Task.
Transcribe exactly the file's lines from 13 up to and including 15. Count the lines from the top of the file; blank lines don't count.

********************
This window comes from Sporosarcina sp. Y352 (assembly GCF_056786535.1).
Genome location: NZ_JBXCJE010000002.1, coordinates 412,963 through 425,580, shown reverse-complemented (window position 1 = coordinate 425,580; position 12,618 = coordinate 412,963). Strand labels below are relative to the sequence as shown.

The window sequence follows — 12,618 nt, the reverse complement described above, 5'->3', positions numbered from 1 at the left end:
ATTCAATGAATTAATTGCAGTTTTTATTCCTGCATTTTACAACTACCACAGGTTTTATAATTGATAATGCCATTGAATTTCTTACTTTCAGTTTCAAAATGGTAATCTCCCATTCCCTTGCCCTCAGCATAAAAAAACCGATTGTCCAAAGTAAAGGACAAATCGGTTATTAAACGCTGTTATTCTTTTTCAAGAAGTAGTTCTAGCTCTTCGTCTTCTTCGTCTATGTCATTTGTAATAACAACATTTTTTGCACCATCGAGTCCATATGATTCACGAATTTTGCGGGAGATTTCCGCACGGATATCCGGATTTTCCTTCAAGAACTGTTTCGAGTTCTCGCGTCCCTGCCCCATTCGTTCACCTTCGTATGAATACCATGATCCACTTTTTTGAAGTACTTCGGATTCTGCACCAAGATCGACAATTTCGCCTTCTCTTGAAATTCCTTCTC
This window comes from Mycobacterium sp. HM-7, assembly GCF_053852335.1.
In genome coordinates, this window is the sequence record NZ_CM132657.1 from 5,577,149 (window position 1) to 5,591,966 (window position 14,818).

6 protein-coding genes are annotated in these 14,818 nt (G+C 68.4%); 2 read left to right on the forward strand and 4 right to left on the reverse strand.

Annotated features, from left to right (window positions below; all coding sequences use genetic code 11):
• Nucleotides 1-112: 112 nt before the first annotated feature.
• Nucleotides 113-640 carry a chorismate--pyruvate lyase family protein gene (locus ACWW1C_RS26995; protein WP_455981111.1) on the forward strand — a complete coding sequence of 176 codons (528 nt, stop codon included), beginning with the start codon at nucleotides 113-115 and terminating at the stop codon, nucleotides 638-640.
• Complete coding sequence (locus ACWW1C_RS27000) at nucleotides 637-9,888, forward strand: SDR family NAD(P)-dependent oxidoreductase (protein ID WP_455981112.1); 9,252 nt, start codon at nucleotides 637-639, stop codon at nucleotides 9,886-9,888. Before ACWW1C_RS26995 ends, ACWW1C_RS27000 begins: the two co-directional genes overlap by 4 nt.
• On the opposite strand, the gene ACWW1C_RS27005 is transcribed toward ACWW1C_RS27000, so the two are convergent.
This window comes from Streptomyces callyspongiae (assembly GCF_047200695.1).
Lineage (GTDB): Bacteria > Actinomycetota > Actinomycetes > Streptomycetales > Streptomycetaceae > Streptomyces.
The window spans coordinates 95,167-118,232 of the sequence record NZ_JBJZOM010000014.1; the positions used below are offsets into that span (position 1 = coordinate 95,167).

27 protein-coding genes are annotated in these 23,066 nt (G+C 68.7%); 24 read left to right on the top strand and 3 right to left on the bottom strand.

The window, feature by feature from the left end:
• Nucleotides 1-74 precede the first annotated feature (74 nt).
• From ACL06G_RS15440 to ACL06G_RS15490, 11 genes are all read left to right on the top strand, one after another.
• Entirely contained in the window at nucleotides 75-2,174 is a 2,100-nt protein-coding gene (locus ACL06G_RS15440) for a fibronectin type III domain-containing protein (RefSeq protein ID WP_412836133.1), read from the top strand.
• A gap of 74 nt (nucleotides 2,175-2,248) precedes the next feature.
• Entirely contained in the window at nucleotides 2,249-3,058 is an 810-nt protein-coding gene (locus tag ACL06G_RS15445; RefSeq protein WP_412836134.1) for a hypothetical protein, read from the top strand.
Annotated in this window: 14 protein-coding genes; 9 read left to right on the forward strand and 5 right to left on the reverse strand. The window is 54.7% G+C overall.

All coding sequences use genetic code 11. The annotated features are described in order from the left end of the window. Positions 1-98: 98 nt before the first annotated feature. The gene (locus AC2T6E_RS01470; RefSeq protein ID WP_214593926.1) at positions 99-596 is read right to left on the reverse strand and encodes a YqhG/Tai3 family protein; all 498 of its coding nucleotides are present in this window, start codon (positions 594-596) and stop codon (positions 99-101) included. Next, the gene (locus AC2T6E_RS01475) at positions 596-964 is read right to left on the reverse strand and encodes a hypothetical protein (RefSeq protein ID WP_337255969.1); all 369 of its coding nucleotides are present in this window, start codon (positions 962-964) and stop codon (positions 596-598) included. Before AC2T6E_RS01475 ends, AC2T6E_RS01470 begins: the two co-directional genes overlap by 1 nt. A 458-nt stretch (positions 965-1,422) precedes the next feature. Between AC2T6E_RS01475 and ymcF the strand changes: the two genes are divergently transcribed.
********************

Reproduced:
This window comes from Streptomyces callyspongiae (assembly GCF_047200695.1).
Lineage (GTDB): Bacteria > Actinomycetota > Actinomycetes > Streptomycetales > Streptomycetaceae > Streptomyces.
The window spans coordinates 95,167-118,232 of the sequence record NZ_JBJZOM010000014.1; the positions used below are offsets into that span (position 1 = coordinate 95,167).